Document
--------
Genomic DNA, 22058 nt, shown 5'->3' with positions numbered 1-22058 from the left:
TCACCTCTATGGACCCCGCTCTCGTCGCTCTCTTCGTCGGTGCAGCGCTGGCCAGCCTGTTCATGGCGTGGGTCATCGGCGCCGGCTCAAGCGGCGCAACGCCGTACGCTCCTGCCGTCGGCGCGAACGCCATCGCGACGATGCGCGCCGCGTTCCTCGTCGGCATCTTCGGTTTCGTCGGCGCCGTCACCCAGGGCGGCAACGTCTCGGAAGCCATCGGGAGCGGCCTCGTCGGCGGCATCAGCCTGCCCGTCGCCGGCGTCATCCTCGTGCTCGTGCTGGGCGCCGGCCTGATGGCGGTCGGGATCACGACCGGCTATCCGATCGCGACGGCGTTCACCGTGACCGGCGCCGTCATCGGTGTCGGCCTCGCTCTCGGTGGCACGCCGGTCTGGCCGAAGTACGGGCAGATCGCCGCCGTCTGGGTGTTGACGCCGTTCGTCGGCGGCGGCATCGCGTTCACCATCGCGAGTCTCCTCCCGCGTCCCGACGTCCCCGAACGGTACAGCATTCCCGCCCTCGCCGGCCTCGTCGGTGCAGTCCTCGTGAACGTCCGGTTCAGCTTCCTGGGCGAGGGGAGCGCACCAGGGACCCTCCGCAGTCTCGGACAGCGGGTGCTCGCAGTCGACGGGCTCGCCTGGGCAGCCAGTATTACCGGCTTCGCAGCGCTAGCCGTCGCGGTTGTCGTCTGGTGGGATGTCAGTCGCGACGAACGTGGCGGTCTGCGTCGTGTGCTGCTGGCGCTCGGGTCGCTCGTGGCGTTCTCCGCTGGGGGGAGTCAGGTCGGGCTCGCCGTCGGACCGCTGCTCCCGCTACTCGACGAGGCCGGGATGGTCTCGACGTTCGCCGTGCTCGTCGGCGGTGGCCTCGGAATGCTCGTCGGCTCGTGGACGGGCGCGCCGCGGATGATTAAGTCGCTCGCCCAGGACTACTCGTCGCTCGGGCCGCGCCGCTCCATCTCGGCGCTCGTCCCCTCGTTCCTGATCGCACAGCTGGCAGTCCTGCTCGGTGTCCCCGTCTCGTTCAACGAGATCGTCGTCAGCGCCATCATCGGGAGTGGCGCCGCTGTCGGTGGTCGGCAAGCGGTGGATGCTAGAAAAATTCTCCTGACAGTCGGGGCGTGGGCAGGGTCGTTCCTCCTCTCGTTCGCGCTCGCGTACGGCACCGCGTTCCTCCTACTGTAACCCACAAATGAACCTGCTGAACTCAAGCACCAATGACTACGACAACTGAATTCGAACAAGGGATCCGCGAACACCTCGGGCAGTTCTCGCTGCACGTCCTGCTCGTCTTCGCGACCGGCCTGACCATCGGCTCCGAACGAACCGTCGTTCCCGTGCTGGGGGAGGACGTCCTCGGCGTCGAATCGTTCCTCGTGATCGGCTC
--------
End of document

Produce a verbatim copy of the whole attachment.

Genomic DNA, 22058 nt, shown 5'->3' with positions numbered 1-22058 from the left:
TCACCTCTATGGACCCCGCTCTCGTCGCTCTCTTCGTCGGTGCAGCGCTGGCCAGCCTGTTCATGGCGTGGGTCATCGGCGCCGGCTCAAGCGGCGCAACGCCGTACGCTCCTGCCGTCGGCGCGAACGCCATCGCGACGATGCGCGCCGCGTTCCTCGTCGGCATCTTCGGTTTCGTCGGCGCCGTCACCCAGGGCGGCAACGTCTCGGAAGCCATCGGGAGCGGCCTCGTCGGCGGCATCAGCCTGCCCGTCGCCGGCGTCATCCTCGTGCTCGTGCTGGGCGCCGGCCTGATGGCGGTCGGGATCACGACCGGCTATCCGATCGCGACGGCGTTCACCGTGACCGGCGCCGTCATCGGTGTCGGCCTCGCTCTCGGTGGCACGCCGGTCTGGCCGAAGTACGGGCAGATCGCCGCCGTCTGGGTGTTGACGCCGTTCGTCGGCGGCGGCATCGCGTTCACCATCGCGAGTCTCCTCCCGCGTCCCGACGTCCCCGAACGGTACAGCATTCCCGCCCTCGCCGGCCTCGTCGGTGCAGTCCTCGTGAACGTCCGGTTCAGCTTCCTGGGCGAGGGGAGCGCACCAGGGACCCTCCGCAGTCTCGGACAGCGGGTGCTCGCAGTCGACGGGCTCGCCTGGGCAGCCAGTATTACCGGCTTCGCAGCGCTAGCCGTCGCGGTTGTCGTCTGGTGGGATGTCAGTCGCGACGAACGTGGCGGTCTGCGTCGTGTGCTGCTGGCGCTCGGGTCGCTCGTGGCGTTCTCCGCTGGGGGGAGTCAGGTCGGGCTCGCCGTCGGACCGCTGCTCCCGCTACTCGACGAGGCCGGGATGGTCTCGACGTTCGCCGTGCTCGTCGGCGGTGGCCTCGGAATGCTCGTCGGCTCGTGGACGGGCGCGCCGCGGATGATTAAGTCGCTCGCCCAGGACTACTCGTCGCTCGGGCCGCGCCGCTCCATCTCGGCGCTCGTCCCCTCGTTCCTGATCGCACAGCTGGCAGTCCTGCTCGGTGTCCCCGTCTCGTTCAACGAGATCGTCGTCAGCGCCATCATCGGGAGTGGCGCCGCTGTCGGTGGTCGGCAAGCGGTGGATGCTAGAAAAATTCTCCTGACAGTCGGGGCGTGGGCAGGGTCGTTCCTCCTCTCGTTCGCGCTCGCGTACGGCACCGCGTTCCTCCTACTGTAACCCACAAATGAACCTGCTGAACTCAAGCACCAATGACTACGACAACTGAATTCGAACAAGGGATCCGCGAACACCTCGGGCAGTTCTCGCTGCACGTCCTGCTCGTCTTCGCGACCGGCCTGACCATCGGCTCCGAACGAACCGTCGTTCCCGTGCTGGGGGAGGACGTCCTCGGCGTCGAATCGTTCCTCGTGATCGGCTC